“Good,” Benson barked as jovially as he could, given the circumstance. “Get ‘em good and hot before we make the jump, Lieutenant Khram.” There was an echo of “aye sir.” “Seaman Berkley,” He was talking to the small blond girl with the weapons crew. Hadley had always been fond of her. Very polite, not the normal type you’d see in weapons. “Get your ass down to weapons on the double; I need an automatic relay and you have the only remote transmitter on this crew. We need you girl, now get!”
    “Aye sir!” Hadley could only imagine her snapping into a sharp solute and booking it for the GC.
    “Ghost Drive at 67% sir,” noted the crew to Hadley’s left.
    “K-line communications open, captain. We should have a full emergency link to the Grimm Patience and Dragon Bear.”
    “Pray to god we don’t run into a situation where we have to use them.” Once again Captain Benson’s words had an unexpected weight to them.
    “Check point two cleared,” Hadley announced.
    “Ghost Drive at 100%, sir.”
    “Disengage conventional engines.”
    “We’re cleared for jump sir.”
    “Acknowledged, Private Leing. Officer Hardtack, activate Ghost Drive. Hadley on screen.”
    “Phantom opening in 3 seconds and counting, sir,” DeSaxe chimed.
    The nose of the ship seemed to pass into the outer layers of the sun, like forcing a pencil through a balloon. There was a brilliant orange flash.

    Hadley was overcome with emotion. He had to ask, “Did Hardtack make it?” Dr. Chadisher gravely shook his head.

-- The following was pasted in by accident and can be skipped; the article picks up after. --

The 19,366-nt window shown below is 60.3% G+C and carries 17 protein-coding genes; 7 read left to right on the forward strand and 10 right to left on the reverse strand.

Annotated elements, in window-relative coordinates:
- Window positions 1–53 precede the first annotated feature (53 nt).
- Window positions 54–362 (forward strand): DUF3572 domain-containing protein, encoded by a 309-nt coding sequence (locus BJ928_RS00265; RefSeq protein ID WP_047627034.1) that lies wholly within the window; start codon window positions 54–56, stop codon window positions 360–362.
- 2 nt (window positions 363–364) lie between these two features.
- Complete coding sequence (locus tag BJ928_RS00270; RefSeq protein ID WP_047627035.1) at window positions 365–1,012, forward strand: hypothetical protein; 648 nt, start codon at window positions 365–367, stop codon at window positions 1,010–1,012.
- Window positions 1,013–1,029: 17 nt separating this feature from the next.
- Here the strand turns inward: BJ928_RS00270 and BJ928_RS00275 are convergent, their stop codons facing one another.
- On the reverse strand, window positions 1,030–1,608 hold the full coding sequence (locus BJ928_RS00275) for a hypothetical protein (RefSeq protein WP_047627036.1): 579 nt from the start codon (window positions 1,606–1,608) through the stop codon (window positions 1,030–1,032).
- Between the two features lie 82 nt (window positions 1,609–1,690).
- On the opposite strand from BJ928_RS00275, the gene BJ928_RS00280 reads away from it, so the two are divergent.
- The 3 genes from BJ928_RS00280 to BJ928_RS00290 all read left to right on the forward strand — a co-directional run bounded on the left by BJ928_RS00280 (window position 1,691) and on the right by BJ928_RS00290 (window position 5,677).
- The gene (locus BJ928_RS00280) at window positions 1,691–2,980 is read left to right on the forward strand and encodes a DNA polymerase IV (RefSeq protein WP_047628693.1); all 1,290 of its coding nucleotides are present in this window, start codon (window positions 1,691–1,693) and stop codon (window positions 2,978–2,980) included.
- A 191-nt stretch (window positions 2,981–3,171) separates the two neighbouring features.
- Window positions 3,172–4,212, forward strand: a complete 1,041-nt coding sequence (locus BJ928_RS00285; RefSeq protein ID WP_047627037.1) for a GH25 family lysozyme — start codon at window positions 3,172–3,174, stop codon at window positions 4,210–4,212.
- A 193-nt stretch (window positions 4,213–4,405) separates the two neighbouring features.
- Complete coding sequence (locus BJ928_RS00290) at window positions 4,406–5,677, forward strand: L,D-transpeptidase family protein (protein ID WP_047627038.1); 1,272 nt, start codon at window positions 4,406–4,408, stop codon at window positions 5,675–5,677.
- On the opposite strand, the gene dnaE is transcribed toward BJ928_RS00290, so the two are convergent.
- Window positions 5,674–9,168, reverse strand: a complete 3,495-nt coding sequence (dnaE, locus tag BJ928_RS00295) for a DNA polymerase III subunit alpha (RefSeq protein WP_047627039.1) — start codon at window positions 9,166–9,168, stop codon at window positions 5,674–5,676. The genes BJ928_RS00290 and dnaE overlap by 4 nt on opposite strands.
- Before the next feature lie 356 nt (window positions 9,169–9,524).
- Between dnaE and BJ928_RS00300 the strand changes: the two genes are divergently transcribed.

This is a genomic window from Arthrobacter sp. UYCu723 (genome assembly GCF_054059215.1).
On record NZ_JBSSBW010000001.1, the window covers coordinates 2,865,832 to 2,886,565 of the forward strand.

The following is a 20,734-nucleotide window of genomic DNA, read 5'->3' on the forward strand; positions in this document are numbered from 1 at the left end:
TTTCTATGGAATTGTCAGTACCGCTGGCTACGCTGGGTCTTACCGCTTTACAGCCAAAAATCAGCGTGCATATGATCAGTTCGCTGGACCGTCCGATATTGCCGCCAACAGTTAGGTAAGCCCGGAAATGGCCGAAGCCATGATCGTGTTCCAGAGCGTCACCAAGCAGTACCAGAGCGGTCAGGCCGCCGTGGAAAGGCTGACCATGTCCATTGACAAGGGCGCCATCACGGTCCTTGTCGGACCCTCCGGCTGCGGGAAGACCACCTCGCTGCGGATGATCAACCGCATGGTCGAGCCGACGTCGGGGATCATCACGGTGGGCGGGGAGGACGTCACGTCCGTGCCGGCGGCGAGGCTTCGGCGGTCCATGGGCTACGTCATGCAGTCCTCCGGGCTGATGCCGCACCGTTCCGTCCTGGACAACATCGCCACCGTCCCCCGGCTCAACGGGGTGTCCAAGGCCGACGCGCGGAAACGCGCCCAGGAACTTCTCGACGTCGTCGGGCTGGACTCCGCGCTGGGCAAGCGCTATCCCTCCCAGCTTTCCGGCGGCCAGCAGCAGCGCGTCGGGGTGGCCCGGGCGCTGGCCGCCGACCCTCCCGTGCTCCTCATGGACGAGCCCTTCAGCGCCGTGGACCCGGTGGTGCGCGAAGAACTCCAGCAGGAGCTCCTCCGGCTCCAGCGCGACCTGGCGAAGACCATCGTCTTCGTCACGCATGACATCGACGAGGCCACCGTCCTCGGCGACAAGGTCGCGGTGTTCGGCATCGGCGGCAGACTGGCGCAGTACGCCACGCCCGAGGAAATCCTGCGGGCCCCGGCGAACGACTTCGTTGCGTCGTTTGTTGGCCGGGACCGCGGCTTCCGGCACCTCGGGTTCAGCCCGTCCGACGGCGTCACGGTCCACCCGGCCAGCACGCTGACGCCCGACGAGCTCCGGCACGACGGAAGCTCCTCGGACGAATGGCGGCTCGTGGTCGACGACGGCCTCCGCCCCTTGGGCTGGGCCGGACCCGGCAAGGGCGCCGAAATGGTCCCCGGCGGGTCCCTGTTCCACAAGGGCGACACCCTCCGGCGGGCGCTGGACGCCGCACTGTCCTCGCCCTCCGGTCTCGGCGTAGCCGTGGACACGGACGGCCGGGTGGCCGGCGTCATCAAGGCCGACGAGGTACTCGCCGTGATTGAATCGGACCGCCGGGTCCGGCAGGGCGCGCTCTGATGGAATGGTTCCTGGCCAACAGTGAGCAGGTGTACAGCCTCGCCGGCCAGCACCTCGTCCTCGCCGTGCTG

“Did you know him well?” It was a question of concern that Hadley wasn’t expecting.
    Hadley shrugged, continuing to fiddle with the small piece of equipment in his hand. “He was on the bridge crew, same as me. There were eight of us, not including the captain, three ensigns and a private. Hardtack was hardworking like the rest of us. He didn’t talk much, but when he did he mentioned his daughter.” Hadley almost cracked, holding back tears. Good soldiers don’t cry at loss of another good soldier. The mantra helped. “He had two boys too, didn’t he? All military? His wife was a medical officer in the Fleet, I know that much. But he always talked about Angie, and how she hated it when you called her that.” Hadley half chuckled. “She went by her middle name, Eli. Sweet girl, he always kept a picture of her in his pocket. E4, isn’t she? I think so…enlisted last year.” A lump caught in Hadley’s throat. Good soldiers don’t cry. “He asked me to make sure to make sure she made it through the academy and got her wings and an officer’s rank. That was on the bridge… just before jump exit.” When Hadley looked up, Dr. Chadisher was looking at him quizzically.
    “Was his wife’s name Rose?”
    Hadley blinked. “Yeah… I think so.”
    Once again Dr. Chadisher nodded gravely. “Dr. Rose Hardtack was assigned to this ship ten months ago. Her daughter, Angela, is here on leave: Third Petty Officer Angela Eli Hardtack. If you like I can arrange to have you meet them when you’re ready.”
    Hadley nodded. “Sounds like a plan. But for now, I think a remember what happened.”

    A myriad of swirls and colors danced across the main view screen as the Albatross entered the ghost stream; after a matter of seconds, the colors died down into whispers of blue, and then disappeared altogether, revealing a shroud of blackness. They were running silent, and upstream to the smaller gravity source. No glitches, that’s how she flew. There was nothing in ghost space, not when running on silent. Well, nothing in the visible spectrum of light anyway.